I started drawing Rumpus years ago in a variety of widths, and to be honest, I’m still not sure that I have a handle on the design. It abandons Wide Latin’s modern structure for a more humanist one, and is more consistently wide across both caps and lowercase. It also plays the round/pointy game a little differently than its predecessor, losing some of the extra serifs on letters like V and W, but making up for it with diamond dots and interior corners.
Rumpus is stilly very much a work in progress, and I think pieces of the design are still unresolved. Still, I find that it is an excellent choice if you don’t have a lot to say but have lots of room to say it!
I’ve been working on Output Sans a lot recently. And in anticipation of its upcoming release, I prepared a special preview of Output Sans’s thinnest weights for the wonderful members of the Font of the Month Club.
Output Sans Hairlines is not the thinnest hairline font out there (talk to Lucas de Groot about “The Thinnest”), but it is still pretty dang thin. One other notable thing about Output Sans Hairlines is that its stroke thickness and optical size are inextricably linked between 34pt and 166pt.
This means that, using its variable font, you can set text at 34pt and then set the stem weight of the letters to be 1px thick. Then you can double the size (or triple it, or quadruple it!), and then set the stem weight to remain (roughly) 1pt thick the entire time. Hairlines can be super finicky and sensitive to size, so this feature can be handy when you want to maintain consistency in weight across text of different sizes.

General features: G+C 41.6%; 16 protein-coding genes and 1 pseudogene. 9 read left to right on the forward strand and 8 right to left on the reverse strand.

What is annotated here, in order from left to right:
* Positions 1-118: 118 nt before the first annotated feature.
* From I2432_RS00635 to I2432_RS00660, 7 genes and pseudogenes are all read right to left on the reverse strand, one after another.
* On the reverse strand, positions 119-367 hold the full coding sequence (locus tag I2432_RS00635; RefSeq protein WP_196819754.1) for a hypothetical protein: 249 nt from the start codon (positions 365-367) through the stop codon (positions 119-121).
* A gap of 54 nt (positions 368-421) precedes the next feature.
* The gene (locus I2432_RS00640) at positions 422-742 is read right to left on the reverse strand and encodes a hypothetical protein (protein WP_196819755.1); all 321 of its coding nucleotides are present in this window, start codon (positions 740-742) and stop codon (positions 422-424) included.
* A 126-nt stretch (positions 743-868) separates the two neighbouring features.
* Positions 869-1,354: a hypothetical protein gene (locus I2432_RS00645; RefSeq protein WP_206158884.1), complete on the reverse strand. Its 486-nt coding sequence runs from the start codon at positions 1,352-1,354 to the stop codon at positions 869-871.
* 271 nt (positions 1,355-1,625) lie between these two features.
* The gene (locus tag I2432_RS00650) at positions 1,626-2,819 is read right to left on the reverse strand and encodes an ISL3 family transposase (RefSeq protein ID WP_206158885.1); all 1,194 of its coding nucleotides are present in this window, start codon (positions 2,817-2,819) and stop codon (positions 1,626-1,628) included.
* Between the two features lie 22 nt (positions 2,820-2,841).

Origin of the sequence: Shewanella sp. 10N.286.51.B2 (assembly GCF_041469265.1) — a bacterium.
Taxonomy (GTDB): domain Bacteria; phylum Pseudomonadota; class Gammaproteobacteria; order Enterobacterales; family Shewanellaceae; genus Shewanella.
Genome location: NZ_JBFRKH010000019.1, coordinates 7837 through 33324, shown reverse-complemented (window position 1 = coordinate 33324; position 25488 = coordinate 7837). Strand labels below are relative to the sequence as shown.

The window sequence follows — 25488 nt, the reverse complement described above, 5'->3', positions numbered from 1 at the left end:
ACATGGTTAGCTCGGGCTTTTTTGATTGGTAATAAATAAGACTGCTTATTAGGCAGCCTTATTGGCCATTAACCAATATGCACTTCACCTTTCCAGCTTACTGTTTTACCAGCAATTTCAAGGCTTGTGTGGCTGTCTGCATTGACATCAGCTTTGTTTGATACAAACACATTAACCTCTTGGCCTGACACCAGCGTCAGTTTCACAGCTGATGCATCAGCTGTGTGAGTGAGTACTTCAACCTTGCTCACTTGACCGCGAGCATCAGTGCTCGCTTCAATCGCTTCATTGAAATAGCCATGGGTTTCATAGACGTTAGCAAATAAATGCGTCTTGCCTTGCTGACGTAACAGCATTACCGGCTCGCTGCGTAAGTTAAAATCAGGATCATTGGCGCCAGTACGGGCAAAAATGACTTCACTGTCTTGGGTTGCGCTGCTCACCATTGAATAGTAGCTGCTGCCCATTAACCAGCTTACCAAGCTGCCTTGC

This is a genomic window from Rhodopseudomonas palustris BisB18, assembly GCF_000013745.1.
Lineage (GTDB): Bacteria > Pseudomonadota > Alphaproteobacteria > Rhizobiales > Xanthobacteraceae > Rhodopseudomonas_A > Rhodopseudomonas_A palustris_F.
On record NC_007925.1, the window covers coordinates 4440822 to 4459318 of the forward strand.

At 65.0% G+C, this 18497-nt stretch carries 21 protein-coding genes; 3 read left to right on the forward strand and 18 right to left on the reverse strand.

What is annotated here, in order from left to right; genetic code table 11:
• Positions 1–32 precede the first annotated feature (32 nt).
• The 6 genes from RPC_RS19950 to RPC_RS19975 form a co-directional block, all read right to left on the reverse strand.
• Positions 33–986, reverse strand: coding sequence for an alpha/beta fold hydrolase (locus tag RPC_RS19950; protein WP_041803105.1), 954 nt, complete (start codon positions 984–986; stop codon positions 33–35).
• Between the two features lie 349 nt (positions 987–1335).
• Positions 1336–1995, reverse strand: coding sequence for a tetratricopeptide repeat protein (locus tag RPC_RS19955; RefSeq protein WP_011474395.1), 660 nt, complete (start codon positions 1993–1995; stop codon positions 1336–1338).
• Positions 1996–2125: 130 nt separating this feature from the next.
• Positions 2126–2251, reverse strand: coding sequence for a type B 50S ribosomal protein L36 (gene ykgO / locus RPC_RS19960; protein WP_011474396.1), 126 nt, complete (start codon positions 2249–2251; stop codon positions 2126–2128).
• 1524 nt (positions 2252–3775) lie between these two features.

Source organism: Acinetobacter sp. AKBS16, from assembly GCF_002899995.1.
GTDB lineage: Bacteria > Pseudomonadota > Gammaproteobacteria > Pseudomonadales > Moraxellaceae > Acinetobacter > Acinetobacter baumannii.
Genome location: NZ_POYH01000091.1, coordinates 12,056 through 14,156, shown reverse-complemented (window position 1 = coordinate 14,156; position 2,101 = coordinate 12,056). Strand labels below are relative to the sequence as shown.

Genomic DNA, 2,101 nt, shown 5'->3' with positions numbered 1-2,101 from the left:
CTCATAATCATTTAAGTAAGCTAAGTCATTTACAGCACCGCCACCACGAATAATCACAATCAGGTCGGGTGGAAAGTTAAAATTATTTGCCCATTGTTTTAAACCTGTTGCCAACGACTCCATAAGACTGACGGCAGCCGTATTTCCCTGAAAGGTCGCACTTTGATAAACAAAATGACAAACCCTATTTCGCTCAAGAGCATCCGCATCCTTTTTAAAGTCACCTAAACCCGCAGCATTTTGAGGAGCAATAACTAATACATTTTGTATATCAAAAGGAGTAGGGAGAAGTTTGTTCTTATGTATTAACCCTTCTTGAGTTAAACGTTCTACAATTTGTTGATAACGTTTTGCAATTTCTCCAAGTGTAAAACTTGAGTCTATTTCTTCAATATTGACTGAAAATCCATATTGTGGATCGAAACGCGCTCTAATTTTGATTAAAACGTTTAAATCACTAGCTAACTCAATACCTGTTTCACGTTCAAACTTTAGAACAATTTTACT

Setting these 1pt hairlines is pretty easy: just make sure that the value of the Optical Size axis is equal to the point size of the font. Here’s how that looks in the latest version of Adobe Illustrator CC:
In the future, I would love to see an optional checkbox that would link these two values together, so the optical size axis’s value can be set automatically.
This is not the only feature in Output Sans Hairlines...did anyone see the alternate forms? To all the Font of the Month Club members, I hope you enjoyed this month’s edition. And if you’re not a member yet, there are two days left to sign up before I send out April’s font!